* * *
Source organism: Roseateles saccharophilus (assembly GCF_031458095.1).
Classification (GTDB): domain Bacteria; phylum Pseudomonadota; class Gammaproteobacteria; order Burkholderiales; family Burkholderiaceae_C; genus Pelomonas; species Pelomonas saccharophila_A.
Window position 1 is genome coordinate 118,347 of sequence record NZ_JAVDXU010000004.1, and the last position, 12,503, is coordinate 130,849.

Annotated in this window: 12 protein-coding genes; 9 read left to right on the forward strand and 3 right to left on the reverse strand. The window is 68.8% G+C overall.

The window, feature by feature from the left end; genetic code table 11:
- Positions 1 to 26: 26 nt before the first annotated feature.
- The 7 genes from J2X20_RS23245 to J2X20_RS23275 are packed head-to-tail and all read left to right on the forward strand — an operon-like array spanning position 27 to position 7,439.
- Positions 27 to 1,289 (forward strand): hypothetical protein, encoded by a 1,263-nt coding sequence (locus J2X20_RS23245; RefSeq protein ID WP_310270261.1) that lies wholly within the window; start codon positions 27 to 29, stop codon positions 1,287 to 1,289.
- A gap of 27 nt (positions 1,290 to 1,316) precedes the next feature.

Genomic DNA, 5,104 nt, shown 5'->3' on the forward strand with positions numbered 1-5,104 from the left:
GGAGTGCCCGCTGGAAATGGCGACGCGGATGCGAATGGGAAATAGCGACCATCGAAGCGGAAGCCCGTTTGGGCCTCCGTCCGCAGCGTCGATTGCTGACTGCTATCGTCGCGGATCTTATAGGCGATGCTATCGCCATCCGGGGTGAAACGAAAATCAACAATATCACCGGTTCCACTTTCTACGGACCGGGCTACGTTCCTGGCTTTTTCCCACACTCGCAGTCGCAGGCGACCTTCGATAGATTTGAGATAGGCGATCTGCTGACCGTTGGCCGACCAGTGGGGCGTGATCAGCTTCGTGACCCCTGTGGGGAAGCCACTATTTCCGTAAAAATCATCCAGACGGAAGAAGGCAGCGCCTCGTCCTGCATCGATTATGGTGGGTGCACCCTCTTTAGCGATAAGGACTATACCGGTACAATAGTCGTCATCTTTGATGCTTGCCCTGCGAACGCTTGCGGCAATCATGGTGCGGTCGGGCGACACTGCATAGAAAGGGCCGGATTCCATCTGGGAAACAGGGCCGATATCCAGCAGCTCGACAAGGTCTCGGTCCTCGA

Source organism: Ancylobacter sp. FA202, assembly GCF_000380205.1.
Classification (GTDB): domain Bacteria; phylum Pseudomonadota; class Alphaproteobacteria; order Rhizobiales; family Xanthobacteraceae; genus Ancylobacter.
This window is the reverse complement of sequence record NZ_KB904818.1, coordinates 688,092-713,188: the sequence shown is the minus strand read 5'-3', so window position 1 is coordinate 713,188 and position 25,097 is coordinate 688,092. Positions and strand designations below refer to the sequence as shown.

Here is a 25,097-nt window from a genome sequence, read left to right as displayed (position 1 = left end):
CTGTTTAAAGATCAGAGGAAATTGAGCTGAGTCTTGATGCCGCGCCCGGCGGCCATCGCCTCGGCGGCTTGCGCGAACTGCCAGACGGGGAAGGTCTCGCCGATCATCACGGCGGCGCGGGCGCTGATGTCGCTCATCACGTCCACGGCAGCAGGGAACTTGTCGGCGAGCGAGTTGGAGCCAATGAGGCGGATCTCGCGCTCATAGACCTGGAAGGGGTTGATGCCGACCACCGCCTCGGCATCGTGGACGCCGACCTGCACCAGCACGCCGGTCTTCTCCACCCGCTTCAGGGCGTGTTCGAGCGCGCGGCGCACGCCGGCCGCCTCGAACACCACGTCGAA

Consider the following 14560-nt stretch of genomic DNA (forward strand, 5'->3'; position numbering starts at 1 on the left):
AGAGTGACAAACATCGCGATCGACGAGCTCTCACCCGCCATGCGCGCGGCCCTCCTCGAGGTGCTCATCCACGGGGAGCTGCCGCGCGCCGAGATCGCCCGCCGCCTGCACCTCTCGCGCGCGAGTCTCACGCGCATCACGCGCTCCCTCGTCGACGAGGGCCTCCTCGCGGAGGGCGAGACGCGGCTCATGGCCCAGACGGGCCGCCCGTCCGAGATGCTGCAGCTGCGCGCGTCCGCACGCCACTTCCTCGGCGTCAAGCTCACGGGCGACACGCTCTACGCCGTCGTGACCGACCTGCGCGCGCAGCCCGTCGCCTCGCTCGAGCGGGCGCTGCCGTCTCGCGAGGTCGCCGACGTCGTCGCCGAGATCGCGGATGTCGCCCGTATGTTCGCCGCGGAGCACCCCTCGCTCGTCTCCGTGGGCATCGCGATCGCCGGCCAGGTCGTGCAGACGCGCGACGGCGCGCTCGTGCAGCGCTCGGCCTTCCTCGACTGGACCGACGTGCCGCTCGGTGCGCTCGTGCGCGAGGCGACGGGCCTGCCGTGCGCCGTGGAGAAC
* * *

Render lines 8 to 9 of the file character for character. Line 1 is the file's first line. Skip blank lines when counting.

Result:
- Positions 27 to 1,289 (forward strand): hypothetical protein, encoded by a 1,263-nt coding sequence (locus J2X20_RS23245; RefSeq protein ID WP_310270261.1) that lies wholly within the window; start codon positions 27 to 29, stop codon positions 1,287 to 1,289.
- A gap of 27 nt (positions 1,290 to 1,316) precedes the next feature.